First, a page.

Data management

The underpinning of all of these priorities lies in data, data alignment, and data integration, according to Lowe. One major focus for healthcare CIOs in the digital transformation era should be to improve data collection and unlock data value in unique ways. To personalize healthcare experiences to individuals, leaders must collect and surface data about individuals that are both representative and equitable.

Build vs. Buy: Healthcare CIOs value a “frictionless” experience 

In light of the digital transformation era, CIOs continue to approach build versus buy scenarios regularly. One major priority in this decision-making process lies in creating a frictionless experience for both patients and providers alike. “The basic definition of friction is the resistance of one object moving over the other,” according to Vengco. “Two objects can really create friction.” 

The current philosophy many hospital and health systems CIOs now have is around centralizing capabilities on a single core platform, such as the EHR, to add value and avoid friction. When deciding whether to build or buy, CIOs should determine whether the solution can truly deliver something that’s pleasurable and can do the work, while not causing unnecessary friction. Vengco refers to this as the “basis for the tech cascade” – asking questions regarding a solution’s complexity, integration capabilities, and if it can be leveraged immediately.

According to Schade, “the build is in the innovation space.” While many leaders continue to focus on a core ecosystem to build upon, she mentioned one recent change: a greater sense of openness in regards to thinking of platforms as opposed to systems. “It’s okay to have a lot of different vendor systems in as long as they’re integrated and you think of them from a platform perspective compared to when we were focusing on [a] core EHR, a core ERP.”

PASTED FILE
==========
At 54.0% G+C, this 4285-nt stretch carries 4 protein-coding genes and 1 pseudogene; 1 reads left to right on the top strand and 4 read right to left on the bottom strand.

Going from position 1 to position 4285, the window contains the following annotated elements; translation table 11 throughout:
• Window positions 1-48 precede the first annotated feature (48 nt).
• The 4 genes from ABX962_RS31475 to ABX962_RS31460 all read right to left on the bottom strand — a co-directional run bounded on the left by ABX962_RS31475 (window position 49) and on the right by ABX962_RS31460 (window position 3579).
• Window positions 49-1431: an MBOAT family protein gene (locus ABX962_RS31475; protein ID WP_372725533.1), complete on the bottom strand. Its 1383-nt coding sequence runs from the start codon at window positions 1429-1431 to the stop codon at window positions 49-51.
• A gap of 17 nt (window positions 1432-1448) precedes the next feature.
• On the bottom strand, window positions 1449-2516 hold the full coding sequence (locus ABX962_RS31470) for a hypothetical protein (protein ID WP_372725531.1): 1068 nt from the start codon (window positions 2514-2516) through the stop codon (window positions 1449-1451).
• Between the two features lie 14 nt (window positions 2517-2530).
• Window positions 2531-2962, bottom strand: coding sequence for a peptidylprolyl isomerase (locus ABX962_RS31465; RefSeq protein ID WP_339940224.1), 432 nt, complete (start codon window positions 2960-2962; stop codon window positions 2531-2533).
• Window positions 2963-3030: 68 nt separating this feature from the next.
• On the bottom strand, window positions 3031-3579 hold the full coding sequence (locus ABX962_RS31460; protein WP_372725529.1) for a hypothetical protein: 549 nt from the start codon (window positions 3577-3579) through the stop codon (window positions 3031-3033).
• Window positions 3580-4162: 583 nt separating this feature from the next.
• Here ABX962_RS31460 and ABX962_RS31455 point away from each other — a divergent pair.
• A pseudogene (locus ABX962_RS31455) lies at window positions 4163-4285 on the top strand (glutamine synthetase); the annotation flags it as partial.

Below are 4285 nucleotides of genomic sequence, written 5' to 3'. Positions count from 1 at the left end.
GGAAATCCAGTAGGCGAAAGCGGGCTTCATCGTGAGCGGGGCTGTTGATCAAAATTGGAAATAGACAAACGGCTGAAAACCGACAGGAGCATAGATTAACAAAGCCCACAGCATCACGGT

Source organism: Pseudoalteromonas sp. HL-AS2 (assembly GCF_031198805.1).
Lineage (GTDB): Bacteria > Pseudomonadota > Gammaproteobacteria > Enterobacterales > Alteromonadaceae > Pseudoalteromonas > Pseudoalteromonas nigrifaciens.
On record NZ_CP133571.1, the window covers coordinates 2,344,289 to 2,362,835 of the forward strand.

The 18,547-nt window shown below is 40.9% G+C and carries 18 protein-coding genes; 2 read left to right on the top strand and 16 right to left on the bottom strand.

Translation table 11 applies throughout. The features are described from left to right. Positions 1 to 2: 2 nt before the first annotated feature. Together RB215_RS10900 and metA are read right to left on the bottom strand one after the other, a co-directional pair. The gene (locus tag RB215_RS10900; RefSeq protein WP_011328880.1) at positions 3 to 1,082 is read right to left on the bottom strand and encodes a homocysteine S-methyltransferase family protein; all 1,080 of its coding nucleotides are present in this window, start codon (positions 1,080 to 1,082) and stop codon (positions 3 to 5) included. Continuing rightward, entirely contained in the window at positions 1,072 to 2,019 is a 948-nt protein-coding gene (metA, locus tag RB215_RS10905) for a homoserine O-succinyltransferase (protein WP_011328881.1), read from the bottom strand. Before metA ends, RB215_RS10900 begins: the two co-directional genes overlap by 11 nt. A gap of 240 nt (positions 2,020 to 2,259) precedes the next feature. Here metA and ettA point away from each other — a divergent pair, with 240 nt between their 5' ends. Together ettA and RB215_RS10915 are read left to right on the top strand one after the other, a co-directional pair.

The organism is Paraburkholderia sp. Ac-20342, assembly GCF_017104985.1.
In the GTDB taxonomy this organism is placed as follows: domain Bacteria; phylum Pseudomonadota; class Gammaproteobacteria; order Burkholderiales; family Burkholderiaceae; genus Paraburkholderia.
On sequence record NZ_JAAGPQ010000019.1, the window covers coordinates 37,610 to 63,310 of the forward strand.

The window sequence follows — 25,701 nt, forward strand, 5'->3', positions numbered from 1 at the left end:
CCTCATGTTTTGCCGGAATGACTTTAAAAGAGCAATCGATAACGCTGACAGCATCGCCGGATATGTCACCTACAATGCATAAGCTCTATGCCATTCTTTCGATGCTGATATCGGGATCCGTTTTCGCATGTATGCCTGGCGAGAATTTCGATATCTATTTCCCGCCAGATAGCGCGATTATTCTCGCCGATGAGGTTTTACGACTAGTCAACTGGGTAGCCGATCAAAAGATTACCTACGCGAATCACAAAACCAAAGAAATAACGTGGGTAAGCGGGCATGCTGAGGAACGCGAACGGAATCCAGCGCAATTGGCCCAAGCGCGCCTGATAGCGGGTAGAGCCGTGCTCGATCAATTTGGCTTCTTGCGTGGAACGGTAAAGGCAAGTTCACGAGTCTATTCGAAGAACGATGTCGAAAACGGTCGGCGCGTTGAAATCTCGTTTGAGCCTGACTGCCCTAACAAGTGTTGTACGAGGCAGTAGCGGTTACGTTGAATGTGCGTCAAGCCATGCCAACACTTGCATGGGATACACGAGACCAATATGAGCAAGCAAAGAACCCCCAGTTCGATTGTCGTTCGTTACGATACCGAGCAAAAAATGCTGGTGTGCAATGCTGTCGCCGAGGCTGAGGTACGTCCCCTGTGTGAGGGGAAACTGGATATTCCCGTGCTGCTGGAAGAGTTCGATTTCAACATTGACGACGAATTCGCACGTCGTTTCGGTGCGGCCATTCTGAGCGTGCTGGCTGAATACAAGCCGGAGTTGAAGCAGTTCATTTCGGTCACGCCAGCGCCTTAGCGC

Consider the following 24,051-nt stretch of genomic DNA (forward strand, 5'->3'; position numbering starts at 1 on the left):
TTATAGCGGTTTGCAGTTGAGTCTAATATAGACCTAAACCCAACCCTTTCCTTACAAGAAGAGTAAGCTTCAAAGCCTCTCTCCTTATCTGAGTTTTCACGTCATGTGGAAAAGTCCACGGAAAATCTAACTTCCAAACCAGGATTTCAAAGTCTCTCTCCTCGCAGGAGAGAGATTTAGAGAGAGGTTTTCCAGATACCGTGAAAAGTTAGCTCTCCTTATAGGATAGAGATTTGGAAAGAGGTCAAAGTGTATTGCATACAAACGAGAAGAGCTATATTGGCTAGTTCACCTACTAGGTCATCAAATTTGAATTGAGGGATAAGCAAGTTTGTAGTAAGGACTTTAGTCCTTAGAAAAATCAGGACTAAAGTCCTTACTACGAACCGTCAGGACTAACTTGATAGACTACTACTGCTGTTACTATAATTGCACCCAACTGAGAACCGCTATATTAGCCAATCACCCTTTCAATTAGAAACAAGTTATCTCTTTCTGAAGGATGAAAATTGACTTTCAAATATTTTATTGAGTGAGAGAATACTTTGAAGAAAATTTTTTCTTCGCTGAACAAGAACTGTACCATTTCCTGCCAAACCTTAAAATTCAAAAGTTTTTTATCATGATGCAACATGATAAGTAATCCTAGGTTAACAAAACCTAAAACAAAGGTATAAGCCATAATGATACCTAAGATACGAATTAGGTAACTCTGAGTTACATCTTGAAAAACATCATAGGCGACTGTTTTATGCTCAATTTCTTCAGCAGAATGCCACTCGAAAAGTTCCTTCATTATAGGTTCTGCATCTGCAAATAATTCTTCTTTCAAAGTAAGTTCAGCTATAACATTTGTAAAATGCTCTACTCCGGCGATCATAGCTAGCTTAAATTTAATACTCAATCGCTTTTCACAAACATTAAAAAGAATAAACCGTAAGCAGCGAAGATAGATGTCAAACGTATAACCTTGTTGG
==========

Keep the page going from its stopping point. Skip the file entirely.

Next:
At the end of the day, it’s all about data liberation, Lowe suggested. “When you look at these core systems, it’s really about being able to take that data…and value [it] in a different way that hasn’t been thought of before.” Many “forward-thinking CIOs” are looking at what’s happening on the data front and seeing how to get more predictive, according to Lowe. This data can then be utilized by providers to enable a greater patient experience. 

The healthcare CIO perspective – A final piece of advice to vendors

As digital transformation in healthcare evolves, it’s critical for vendors to be straightforward, simple, and clear in their messaging, according to all three IT leaders. Invest in R&D, and make sure to differentiate your product or solution from competitors and others in the market to establish a frame of reference. 

Another key factor vendors should think twice about is the design. Understand the solution as it relates to different segments of the population and different systems, and focus on the humanness and equity behind it, including education, socioeconomic, and race.

Listen to the full webinar, here.